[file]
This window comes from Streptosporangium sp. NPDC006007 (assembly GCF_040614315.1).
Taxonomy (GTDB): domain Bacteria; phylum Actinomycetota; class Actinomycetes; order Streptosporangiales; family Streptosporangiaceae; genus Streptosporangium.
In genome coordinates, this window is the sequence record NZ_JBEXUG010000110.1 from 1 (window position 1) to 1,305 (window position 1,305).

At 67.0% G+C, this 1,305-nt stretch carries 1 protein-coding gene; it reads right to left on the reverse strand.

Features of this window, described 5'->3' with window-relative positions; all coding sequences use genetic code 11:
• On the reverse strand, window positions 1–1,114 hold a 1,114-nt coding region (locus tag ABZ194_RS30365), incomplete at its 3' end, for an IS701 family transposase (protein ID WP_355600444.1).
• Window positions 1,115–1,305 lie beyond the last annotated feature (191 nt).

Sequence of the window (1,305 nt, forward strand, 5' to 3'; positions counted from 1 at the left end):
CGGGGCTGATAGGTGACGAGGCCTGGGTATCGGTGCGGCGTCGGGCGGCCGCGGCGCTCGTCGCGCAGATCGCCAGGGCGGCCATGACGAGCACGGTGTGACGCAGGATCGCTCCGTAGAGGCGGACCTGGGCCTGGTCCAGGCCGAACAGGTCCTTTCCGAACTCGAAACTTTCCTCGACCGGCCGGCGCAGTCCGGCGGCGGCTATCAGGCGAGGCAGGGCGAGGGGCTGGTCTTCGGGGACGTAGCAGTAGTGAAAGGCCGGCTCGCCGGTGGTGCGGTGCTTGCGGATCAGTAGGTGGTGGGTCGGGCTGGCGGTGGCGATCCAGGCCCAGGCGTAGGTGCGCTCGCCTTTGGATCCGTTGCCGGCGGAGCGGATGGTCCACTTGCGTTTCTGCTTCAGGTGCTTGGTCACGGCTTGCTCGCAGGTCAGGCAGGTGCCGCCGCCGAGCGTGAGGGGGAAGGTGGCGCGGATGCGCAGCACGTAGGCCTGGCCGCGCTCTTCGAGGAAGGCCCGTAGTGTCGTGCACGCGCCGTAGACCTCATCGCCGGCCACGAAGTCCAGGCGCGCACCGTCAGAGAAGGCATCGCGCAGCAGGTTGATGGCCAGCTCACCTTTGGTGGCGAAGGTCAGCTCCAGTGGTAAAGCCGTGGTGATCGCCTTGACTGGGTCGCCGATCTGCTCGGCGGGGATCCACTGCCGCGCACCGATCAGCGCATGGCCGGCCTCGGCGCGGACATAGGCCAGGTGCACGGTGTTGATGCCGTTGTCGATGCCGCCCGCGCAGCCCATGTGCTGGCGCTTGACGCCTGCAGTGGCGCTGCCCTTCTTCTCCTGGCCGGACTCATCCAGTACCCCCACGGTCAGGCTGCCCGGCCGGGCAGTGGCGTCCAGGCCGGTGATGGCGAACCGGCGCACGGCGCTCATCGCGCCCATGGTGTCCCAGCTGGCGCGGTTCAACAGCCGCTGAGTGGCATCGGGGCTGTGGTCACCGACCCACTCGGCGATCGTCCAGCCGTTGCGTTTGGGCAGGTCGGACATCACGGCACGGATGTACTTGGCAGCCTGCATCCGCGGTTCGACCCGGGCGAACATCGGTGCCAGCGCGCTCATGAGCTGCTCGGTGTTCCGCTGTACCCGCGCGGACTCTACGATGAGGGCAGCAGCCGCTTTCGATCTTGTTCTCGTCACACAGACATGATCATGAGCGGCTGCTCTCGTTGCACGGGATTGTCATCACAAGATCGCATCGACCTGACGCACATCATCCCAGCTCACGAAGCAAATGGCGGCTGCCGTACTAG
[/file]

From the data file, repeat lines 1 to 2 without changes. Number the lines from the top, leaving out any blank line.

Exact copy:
This window comes from Streptosporangium sp. NPDC006007 (assembly GCF_040614315.1).
Taxonomy (GTDB): domain Bacteria; phylum Actinomycetota; class Actinomycetes; order Streptosporangiales; family Streptosporangiaceae; genus Streptosporangium.